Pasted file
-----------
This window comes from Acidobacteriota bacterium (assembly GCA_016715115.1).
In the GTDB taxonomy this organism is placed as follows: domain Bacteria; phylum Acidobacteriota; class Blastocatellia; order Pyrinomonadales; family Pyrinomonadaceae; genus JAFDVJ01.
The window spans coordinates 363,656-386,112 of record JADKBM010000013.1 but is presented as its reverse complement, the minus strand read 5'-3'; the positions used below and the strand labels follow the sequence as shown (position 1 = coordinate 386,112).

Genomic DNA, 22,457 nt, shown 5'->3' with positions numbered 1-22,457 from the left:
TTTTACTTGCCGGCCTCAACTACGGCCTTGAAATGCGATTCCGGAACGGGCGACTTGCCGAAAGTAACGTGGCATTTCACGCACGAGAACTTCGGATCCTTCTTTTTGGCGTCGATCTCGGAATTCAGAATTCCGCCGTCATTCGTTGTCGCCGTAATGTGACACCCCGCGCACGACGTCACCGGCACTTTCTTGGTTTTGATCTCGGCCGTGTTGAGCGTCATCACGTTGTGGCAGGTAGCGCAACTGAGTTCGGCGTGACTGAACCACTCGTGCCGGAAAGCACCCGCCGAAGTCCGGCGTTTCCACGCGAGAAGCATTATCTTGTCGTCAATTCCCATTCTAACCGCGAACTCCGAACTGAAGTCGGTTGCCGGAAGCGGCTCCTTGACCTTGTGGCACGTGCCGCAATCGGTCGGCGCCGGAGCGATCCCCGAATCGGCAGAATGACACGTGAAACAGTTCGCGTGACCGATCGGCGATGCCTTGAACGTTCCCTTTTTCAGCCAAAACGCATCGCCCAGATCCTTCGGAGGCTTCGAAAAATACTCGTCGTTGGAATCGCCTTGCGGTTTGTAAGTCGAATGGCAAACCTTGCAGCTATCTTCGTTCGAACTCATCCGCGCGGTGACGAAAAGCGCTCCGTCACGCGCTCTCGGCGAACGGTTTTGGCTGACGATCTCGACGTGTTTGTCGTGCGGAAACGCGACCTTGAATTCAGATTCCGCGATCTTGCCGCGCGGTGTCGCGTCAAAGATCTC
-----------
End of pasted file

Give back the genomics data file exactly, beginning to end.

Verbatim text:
This window comes from Acidobacteriota bacterium (assembly GCA_016715115.1).
In the GTDB taxonomy this organism is placed as follows: domain Bacteria; phylum Acidobacteriota; class Blastocatellia; order Pyrinomonadales; family Pyrinomonadaceae; genus JAFDVJ01.
The window spans coordinates 363,656-386,112 of record JADKBM010000013.1 but is presented as its reverse complement, the minus strand read 5'-3'; the positions used below and the strand labels follow the sequence as shown (position 1 = coordinate 386,112).

Genomic DNA, 22,457 nt, shown 5'->3' with positions numbered 1-22,457 from the left:
TTTTACTTGCCGGCCTCAACTACGGCCTTGAAATGCGATTCCGGAACGGGCGACTTGCCGAAAGTAACGTGGCATTTCACGCACGAGAACTTCGGATCCTTCTTTTTGGCGTCGATCTCGGAATTCAGAATTCCGCCGTCATTCGTTGTCGCCGTAATGTGACACCCCGCGCACGACGTCACCGGCACTTTCTTGGTTTTGATCTCGGCCGTGTTGAGCGTCATCACGTTGTGGCAGGTAGCGCAACTGAGTTCGGCGTGACTGAACCACTCGTGCCGGAAAGCACCCGCCGAAGTCCGGCGTTTCCACGCGAGAAGCATTATCTTGTCGTCAATTCCCATTCTAACCGCGAACTCCGAACTGAAGTCGGTTGCCGGAAGCGGCTCCTTGACCTTGTGGCACGTGCCGCAATCGGTCGGCGCCGGAGCGATCCCCGAATCGGCAGAATGACACGTGAAACAGTTCGCGTGACCGATCGGCGATGCCTTGAACGTTCCCTTTTTCAGCCAAAACGCATCGCCCAGATCCTTCGGAGGCTTCGAAAAATACTCGTCGTTGGAATCGCCTTGCGGTTTGTAAGTCGAATGGCAAACCTTGCAGCTATCTTCGTTCGAACTCATCCGCGCGGTGACGAAAAGCGCTCCGTCACGCGCTCTCGGCGAACGGTTTTGGCTGACGATCTCGACGTGTTTGTCGTGCGGAAACGCGACCTTGAATTCAGATTCCGCGATCTTGCCGCGCGGTGTCGCGTCAAAGATCTC